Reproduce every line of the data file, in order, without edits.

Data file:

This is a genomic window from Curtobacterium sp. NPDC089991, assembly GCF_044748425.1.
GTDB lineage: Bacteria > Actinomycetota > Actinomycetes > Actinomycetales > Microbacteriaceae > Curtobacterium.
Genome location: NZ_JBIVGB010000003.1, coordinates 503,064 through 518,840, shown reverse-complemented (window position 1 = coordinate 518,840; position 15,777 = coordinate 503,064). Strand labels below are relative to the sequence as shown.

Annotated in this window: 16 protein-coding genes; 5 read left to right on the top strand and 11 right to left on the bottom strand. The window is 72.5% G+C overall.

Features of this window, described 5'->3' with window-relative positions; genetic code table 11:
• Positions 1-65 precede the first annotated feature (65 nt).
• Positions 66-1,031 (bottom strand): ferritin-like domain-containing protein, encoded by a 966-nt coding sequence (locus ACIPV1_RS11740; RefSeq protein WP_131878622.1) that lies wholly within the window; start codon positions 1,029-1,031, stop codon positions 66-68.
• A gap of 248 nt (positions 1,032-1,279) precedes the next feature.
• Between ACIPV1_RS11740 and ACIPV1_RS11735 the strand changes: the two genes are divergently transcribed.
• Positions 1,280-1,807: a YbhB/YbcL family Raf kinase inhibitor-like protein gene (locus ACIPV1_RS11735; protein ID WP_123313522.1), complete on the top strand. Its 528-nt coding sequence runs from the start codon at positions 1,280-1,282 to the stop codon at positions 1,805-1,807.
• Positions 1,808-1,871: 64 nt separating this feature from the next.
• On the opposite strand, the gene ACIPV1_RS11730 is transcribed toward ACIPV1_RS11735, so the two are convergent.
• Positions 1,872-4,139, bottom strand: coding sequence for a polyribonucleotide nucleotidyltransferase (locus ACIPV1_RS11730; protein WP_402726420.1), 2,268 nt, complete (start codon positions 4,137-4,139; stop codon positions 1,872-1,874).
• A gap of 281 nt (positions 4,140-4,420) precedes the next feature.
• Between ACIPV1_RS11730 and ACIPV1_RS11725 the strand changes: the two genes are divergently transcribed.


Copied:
This is a genomic window from Curtobacterium sp. NPDC089991, assembly GCF_044748425.1.
GTDB lineage: Bacteria > Actinomycetota > Actinomycetes > Actinomycetales > Microbacteriaceae > Curtobacterium.
Genome location: NZ_JBIVGB010000003.1, coordinates 503,064 through 518,840, shown reverse-complemented (window position 1 = coordinate 518,840; position 15,777 = coordinate 503,064). Strand labels below are relative to the sequence as shown.

Annotated in this window: 16 protein-coding genes; 5 read left to right on the top strand and 11 right to left on the bottom strand. The window is 72.5% G+C overall.

Features of this window, described 5'->3' with window-relative positions; genetic code table 11:
• Positions 1-65 precede the first annotated feature (65 nt).
• Positions 66-1,031 (bottom strand): ferritin-like domain-containing protein, encoded by a 966-nt coding sequence (locus ACIPV1_RS11740; RefSeq protein WP_131878622.1) that lies wholly within the window; start codon positions 1,029-1,031, stop codon positions 66-68.
• A gap of 248 nt (positions 1,032-1,279) precedes the next feature.
• Between ACIPV1_RS11740 and ACIPV1_RS11735 the strand changes: the two genes are divergently transcribed.
• Positions 1,280-1,807: a YbhB/YbcL family Raf kinase inhibitor-like protein gene (locus ACIPV1_RS11735; protein ID WP_123313522.1), complete on the top strand. Its 528-nt coding sequence runs from the start codon at positions 1,280-1,282 to the stop codon at positions 1,805-1,807.
• Positions 1,808-1,871: 64 nt separating this feature from the next.
• On the opposite strand, the gene ACIPV1_RS11730 is transcribed toward ACIPV1_RS11735, so the two are convergent.
• Positions 1,872-4,139, bottom strand: coding sequence for a polyribonucleotide nucleotidyltransferase (locus ACIPV1_RS11730; protein WP_402726420.1), 2,268 nt, complete (start codon positions 4,137-4,139; stop codon positions 1,872-1,874).
• A gap of 281 nt (positions 4,140-4,420) precedes the next feature.
• Between ACIPV1_RS11730 and ACIPV1_RS11725 the strand changes: the two genes are divergently transcribed.